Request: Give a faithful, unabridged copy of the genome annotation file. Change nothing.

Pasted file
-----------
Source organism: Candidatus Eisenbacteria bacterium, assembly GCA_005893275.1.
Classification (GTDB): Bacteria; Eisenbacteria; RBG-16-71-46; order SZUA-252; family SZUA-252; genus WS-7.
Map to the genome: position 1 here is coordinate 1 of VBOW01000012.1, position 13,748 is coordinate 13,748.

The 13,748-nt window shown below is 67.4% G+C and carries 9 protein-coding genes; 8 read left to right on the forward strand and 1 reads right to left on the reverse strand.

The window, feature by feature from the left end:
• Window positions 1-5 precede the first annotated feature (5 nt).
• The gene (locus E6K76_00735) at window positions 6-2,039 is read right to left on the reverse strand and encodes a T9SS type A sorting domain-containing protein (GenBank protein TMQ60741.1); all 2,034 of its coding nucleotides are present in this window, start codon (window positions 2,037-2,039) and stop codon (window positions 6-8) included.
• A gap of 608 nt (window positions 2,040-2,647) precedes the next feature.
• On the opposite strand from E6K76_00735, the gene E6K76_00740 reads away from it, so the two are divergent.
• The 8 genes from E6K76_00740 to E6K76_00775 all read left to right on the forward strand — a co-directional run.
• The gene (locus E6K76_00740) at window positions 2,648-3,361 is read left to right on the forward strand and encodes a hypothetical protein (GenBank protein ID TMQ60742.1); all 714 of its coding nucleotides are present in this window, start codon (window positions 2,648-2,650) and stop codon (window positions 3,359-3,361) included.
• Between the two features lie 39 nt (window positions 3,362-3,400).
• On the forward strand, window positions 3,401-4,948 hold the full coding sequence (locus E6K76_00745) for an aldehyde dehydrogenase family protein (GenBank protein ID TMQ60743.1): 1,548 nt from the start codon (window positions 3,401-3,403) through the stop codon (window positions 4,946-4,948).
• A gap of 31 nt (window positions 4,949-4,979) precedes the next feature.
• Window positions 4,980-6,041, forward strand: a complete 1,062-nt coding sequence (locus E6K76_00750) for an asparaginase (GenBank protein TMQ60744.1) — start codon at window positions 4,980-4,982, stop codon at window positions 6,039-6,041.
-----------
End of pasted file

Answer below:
Source organism: Candidatus Eisenbacteria bacterium, assembly GCA_005893275.1.
Classification (GTDB): Bacteria; Eisenbacteria; RBG-16-71-46; order SZUA-252; family SZUA-252; genus WS-7.
Map to the genome: position 1 here is coordinate 1 of VBOW01000012.1, position 13,748 is coordinate 13,748.

The 13,748-nt window shown below is 67.4% G+C and carries 9 protein-coding genes; 8 read left to right on the forward strand and 1 reads right to left on the reverse strand.

The window, feature by feature from the left end:
• Window positions 1-5 precede the first annotated feature (5 nt).
• The gene (locus E6K76_00735) at window positions 6-2,039 is read right to left on the reverse strand and encodes a T9SS type A sorting domain-containing protein (GenBank protein TMQ60741.1); all 2,034 of its coding nucleotides are present in this window, start codon (window positions 2,037-2,039) and stop codon (window positions 6-8) included.
• A gap of 608 nt (window positions 2,040-2,647) precedes the next feature.
• On the opposite strand from E6K76_00735, the gene E6K76_00740 reads away from it, so the two are divergent.
• The 8 genes from E6K76_00740 to E6K76_00775 all read left to right on the forward strand — a co-directional run.
• The gene (locus E6K76_00740) at window positions 2,648-3,361 is read left to right on the forward strand and encodes a hypothetical protein (GenBank protein ID TMQ60742.1); all 714 of its coding nucleotides are present in this window, start codon (window positions 2,648-2,650) and stop codon (window positions 3,359-3,361) included.
• Between the two features lie 39 nt (window positions 3,362-3,400).
• On the forward strand, window positions 3,401-4,948 hold the full coding sequence (locus E6K76_00745) for an aldehyde dehydrogenase family protein (GenBank protein ID TMQ60743.1): 1,548 nt from the start codon (window positions 3,401-3,403) through the stop codon (window positions 4,946-4,948).
• A gap of 31 nt (window positions 4,949-4,979) precedes the next feature.
• Window positions 4,980-6,041, forward strand: a complete 1,062-nt coding sequence (locus E6K76_00750) for an asparaginase (GenBank protein TMQ60744.1) — start codon at window positions 4,980-4,982, stop codon at window positions 6,039-6,041.